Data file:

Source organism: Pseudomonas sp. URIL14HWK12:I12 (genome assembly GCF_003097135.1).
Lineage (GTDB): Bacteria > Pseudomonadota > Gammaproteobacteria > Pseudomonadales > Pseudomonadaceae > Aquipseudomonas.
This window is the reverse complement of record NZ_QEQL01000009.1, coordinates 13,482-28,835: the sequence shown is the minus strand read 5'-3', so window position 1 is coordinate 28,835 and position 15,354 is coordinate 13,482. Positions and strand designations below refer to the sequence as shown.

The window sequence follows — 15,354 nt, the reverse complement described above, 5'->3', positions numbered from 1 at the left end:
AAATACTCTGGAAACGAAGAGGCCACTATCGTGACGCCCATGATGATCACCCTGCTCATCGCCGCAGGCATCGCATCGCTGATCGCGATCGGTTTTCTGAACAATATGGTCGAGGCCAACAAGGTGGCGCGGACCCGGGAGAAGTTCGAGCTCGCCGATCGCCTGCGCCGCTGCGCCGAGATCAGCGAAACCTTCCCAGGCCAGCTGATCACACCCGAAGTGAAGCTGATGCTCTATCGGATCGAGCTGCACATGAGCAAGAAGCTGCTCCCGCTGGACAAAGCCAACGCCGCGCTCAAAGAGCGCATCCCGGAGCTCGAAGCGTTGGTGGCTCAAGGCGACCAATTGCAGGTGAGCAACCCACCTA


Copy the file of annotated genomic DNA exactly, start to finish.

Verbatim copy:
Source organism: Pseudomonas sp. URIL14HWK12:I12 (genome assembly GCF_003097135.1).
Lineage (GTDB): Bacteria > Pseudomonadota > Gammaproteobacteria > Pseudomonadales > Pseudomonadaceae > Aquipseudomonas.
This window is the reverse complement of record NZ_QEQL01000009.1, coordinates 13,482-28,835: the sequence shown is the minus strand read 5'-3', so window position 1 is coordinate 28,835 and position 15,354 is coordinate 13,482. Positions and strand designations below refer to the sequence as shown.

The window sequence follows — 15,354 nt, the reverse complement described above, 5'->3', positions numbered from 1 at the left end:
AAATACTCTGGAAACGAAGAGGCCACTATCGTGACGCCCATGATGATCACCCTGCTCATCGCCGCAGGCATCGCATCGCTGATCGCGATCGGTTTTCTGAACAATATGGTCGAGGCCAACAAGGTGGCGCGGACCCGGGAGAAGTTCGAGCTCGCCGATCGCCTGCGCCGCTGCGCCGAGATCAGCGAAACCTTCCCAGGCCAGCTGATCACACCCGAAGTGAAGCTGATGCTCTATCGGATCGAGCTGCACATGAGCAAGAAGCTGCTCCCGCTGGACAAAGCCAACGCCGCGCTCAAAGAGCGCATCCCGGAGCTCGAAGCGTTGGTGGCTCAAGGCGACCAATTGCAGGTGAGCAACCCACCTA